Bauchi: Lack of water forces teachers to pardon pupils for late coming
Due to water scarcity, teachers at Government Junior Secondary School, Gapchiyar, in Darazo Local Council of Bauchi State have stopped punishing pupils, for coming late to school and sleeping during academic activities.
Children and women in the entire community, trek long distance before getting contaminated water whuhc they share with animals.
As a result, the community is prone to water borne diseases and is in grave danger of ‘deadly’ epidemics such as cholera.
The Guardian gathered that there are two wells in the community where thousands of people live. Each of the wells has a depth of 300 feet, which takes about 30 minutes to fetch 10 litres of water. Alternatively, a 25-litre of water costs N30, which the locals consider outrageous.
The United Nations Children’s Fund (UNICEF) had during this year’s Water Day, identified the community as one of the hard-to-reach areas where the rural dwellers urgently need safe water.
Speaking with The Guardian in Gapchiyari, the school Principal, Haruna Muhammad Bello, said he has only one teacher working with him.
He said: “We have a problem with water. We don’t get water to bathe and some of them don’t come to school at times. Most of the time when they arrived at school they looked tired. We share the same toilet with them because the rest are bad. Both female male pupils use the same toilet.”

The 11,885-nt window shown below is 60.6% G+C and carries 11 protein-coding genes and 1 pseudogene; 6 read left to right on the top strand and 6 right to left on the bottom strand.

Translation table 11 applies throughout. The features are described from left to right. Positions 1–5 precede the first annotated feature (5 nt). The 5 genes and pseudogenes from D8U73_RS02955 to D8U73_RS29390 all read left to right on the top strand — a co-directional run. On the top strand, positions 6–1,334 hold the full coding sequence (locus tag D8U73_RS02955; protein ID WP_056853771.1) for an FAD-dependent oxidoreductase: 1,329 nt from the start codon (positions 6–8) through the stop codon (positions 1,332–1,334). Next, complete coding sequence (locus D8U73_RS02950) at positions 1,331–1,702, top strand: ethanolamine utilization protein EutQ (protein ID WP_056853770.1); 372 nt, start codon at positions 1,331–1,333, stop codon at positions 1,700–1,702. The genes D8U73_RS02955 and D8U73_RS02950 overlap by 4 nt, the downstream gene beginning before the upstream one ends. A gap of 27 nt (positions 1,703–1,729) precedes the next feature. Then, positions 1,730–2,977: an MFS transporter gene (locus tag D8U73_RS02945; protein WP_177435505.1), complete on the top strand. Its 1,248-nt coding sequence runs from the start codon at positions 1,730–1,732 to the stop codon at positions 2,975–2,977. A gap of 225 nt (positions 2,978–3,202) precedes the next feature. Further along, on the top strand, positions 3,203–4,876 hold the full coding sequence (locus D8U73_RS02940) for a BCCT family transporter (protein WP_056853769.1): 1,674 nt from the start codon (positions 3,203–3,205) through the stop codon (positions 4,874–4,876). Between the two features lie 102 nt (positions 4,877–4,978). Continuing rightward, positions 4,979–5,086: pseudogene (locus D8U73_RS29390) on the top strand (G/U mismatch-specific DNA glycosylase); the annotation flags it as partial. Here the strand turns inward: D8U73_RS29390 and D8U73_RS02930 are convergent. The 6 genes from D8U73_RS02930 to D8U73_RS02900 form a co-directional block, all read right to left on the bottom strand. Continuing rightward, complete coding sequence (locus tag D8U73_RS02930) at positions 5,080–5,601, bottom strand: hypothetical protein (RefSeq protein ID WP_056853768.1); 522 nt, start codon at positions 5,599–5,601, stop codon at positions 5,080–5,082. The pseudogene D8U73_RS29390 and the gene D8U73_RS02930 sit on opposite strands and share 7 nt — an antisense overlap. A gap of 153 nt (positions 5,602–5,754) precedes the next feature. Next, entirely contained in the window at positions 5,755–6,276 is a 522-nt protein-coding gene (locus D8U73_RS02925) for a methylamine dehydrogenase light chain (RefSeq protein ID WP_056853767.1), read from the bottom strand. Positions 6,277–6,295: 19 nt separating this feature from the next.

A water hawker, Mohammadu Haruna Bedare, said scarcity has put him at the advantage as he makes between N20,000 to N30,000 daily.
Bedare lamented the increase in the cost of diesel to power his generator set.
Meanwhile, spokesperson for Bauchi State Universal Education Board (BASUBEB), Mr. Abdullahi Mohammed, has chided the community for vandalising the water and toilet facilities provided by the board and other development partners.
He said: “We have done our part by executing those projects, but the community did see it as their own.
We are very much up to date in our counterparts funding. We will do more projects in the rural communities. We know that we can’t do everything at once.”
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